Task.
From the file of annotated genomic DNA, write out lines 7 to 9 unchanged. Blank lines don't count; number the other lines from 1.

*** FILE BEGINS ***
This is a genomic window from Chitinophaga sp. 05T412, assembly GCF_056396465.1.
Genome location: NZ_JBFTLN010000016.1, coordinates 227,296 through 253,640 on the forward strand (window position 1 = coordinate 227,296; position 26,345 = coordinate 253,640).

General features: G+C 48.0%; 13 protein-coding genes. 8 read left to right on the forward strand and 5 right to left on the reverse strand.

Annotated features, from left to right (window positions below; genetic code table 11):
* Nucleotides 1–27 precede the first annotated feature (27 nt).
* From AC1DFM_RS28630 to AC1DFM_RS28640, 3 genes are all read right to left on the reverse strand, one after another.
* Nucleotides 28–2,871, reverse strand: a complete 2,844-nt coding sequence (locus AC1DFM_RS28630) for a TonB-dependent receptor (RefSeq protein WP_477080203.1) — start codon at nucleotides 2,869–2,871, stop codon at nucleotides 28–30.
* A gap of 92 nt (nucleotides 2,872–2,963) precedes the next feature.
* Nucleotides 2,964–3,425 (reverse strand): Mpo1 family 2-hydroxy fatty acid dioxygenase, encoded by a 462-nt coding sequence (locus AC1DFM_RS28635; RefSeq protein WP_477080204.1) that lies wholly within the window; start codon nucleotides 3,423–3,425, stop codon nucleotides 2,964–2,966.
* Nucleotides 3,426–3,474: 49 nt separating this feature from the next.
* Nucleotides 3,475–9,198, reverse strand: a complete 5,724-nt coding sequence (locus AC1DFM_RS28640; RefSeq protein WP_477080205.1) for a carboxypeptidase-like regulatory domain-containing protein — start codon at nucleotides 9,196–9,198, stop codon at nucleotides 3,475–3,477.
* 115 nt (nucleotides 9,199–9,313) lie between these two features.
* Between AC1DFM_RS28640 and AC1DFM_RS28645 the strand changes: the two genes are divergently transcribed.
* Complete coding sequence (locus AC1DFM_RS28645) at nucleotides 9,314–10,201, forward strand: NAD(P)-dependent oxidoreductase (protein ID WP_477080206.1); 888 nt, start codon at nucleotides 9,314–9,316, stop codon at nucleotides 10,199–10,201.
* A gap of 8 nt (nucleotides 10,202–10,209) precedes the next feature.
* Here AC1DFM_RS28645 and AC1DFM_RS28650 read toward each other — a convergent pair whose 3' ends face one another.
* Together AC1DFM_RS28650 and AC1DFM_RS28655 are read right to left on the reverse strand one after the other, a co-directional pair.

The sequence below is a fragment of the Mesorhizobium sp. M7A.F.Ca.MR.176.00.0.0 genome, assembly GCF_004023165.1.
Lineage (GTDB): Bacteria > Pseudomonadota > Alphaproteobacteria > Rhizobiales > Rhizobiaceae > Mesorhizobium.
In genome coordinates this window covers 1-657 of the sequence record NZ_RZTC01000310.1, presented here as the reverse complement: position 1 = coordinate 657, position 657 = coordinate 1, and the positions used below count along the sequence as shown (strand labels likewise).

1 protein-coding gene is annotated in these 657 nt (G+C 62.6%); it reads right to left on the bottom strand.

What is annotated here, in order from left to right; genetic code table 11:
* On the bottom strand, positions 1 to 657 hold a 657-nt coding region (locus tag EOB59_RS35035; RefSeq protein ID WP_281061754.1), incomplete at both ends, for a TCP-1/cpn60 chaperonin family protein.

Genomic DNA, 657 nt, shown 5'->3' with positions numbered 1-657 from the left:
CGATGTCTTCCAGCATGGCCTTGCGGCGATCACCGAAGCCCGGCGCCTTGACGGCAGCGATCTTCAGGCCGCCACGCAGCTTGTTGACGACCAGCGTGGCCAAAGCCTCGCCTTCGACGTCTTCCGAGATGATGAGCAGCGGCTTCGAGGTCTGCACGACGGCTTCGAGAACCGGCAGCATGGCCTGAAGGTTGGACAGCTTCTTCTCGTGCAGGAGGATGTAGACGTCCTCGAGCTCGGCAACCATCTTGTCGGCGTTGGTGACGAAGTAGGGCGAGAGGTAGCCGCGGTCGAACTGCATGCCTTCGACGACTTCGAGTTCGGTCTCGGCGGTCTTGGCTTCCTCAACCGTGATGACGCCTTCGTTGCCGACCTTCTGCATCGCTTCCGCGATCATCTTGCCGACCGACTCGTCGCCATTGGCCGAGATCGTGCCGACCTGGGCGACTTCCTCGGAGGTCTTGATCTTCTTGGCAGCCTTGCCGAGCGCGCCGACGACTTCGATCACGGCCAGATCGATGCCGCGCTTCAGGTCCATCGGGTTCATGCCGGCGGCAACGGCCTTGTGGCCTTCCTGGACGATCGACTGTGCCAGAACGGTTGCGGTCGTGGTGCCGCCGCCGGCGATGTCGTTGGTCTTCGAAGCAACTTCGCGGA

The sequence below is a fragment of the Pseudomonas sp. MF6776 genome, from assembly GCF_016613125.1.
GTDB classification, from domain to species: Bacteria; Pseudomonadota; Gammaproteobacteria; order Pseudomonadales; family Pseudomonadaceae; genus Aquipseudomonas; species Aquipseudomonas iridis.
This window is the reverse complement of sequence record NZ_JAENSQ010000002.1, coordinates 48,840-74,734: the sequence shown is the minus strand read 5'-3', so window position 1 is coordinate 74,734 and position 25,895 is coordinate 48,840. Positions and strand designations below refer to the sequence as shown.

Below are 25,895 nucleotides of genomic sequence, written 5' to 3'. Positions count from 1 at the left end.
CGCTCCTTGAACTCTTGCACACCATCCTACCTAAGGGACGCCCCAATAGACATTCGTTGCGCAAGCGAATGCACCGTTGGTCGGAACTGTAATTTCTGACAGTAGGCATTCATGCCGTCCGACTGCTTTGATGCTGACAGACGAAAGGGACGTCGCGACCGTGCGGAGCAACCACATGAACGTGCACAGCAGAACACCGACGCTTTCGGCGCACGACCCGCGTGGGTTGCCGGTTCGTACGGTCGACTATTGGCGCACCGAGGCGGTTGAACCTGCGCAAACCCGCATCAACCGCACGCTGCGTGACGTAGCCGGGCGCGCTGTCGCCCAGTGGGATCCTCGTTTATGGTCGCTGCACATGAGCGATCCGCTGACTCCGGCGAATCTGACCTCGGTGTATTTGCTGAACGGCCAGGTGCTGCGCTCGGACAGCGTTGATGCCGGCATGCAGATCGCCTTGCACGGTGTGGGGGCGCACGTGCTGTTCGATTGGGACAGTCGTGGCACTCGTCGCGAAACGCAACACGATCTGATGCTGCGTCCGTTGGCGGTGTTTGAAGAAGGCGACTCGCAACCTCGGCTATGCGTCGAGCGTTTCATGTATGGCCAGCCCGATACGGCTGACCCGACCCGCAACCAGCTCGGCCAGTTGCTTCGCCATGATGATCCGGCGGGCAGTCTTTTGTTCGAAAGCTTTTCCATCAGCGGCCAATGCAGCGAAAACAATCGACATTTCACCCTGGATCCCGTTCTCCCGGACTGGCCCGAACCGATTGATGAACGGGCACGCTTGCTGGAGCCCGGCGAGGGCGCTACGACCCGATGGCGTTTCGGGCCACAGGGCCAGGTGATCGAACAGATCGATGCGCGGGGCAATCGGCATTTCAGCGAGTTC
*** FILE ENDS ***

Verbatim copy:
* Nucleotides 28–2,871, reverse strand: a complete 2,844-nt coding sequence (locus AC1DFM_RS28630) for a TonB-dependent receptor (RefSeq protein WP_477080203.1) — start codon at nucleotides 2,869–2,871, stop codon at nucleotides 28–30.
* A gap of 92 nt (nucleotides 2,872–2,963) precedes the next feature.
* Nucleotides 2,964–3,425 (reverse strand): Mpo1 family 2-hydroxy fatty acid dioxygenase, encoded by a 462-nt coding sequence (locus AC1DFM_RS28635; RefSeq protein WP_477080204.1) that lies wholly within the window; start codon nucleotides 3,423–3,425, stop codon nucleotides 2,964–2,966.